The tone and the sentiment of some of Amanda Marcotte's and Melissa McEwan's posts personally offended me. It's not how I talk to people, and it's not how I expect the people who work for me to talk to people…

Then why hire people who communicate like that, Senator? Are we supposed to believe that you hired two bloggers without actually reading what they wrote? On the contrary, it is obvious that you hired them because of what they wrote. One expects people to behave in the future as they have in the past. There are thousands upon thousands of writers and commentators who manage to express themselves without calling those who disagree with them "fascists" and "motherfuckers." You chose to hire two bloggers who use this kind of discourse. What is the reasonable conclusion that follows from that fact?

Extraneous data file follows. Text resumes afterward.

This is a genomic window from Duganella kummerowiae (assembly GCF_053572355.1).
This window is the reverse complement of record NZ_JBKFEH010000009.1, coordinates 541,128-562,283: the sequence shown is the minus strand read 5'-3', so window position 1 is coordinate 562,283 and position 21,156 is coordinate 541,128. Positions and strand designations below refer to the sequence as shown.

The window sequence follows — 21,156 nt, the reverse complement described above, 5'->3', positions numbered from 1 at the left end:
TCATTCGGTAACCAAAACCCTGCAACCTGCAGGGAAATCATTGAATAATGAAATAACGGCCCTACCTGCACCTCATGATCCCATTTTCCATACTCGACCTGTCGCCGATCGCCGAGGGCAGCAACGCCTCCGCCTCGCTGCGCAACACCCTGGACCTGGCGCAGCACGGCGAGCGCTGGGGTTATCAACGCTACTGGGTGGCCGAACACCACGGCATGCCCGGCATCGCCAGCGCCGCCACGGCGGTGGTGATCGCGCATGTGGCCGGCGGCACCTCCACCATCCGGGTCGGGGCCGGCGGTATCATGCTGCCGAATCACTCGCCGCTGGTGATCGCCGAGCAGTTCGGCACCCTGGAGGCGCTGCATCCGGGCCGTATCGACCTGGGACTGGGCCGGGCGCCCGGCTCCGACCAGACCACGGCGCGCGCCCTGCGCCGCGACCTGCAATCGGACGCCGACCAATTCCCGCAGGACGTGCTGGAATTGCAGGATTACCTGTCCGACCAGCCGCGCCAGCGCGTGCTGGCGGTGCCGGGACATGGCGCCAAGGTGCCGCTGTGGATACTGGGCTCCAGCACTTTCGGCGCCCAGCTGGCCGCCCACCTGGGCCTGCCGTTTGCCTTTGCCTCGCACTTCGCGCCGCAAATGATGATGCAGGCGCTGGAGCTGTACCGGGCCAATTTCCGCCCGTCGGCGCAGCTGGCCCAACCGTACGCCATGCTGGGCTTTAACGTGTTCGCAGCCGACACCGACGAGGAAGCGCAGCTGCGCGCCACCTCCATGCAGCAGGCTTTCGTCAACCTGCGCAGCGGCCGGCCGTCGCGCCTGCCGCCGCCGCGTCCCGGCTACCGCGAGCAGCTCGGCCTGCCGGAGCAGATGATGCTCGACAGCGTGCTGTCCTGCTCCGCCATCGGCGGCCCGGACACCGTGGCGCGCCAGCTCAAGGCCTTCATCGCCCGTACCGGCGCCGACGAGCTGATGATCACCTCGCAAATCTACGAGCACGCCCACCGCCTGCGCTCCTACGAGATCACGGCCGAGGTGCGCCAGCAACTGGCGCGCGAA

Everyone is entitled to their opinion, but that kind of intolerant language will not be permitted from anyone on my campaign, whether it's intended as satire, humor, or anything else.

If someone uses foul language in a job interview, on a resume, or in a sample of their work, they don't get the job…unless that's what the employer wants. This is what is so unbelievable about Edwards' statement. This is the style of the commentators he hired; he is keeping them on, and yet he claims he disapproves of how and what they write. Who could believe this?

But I also believe in giving everyone a fair shake.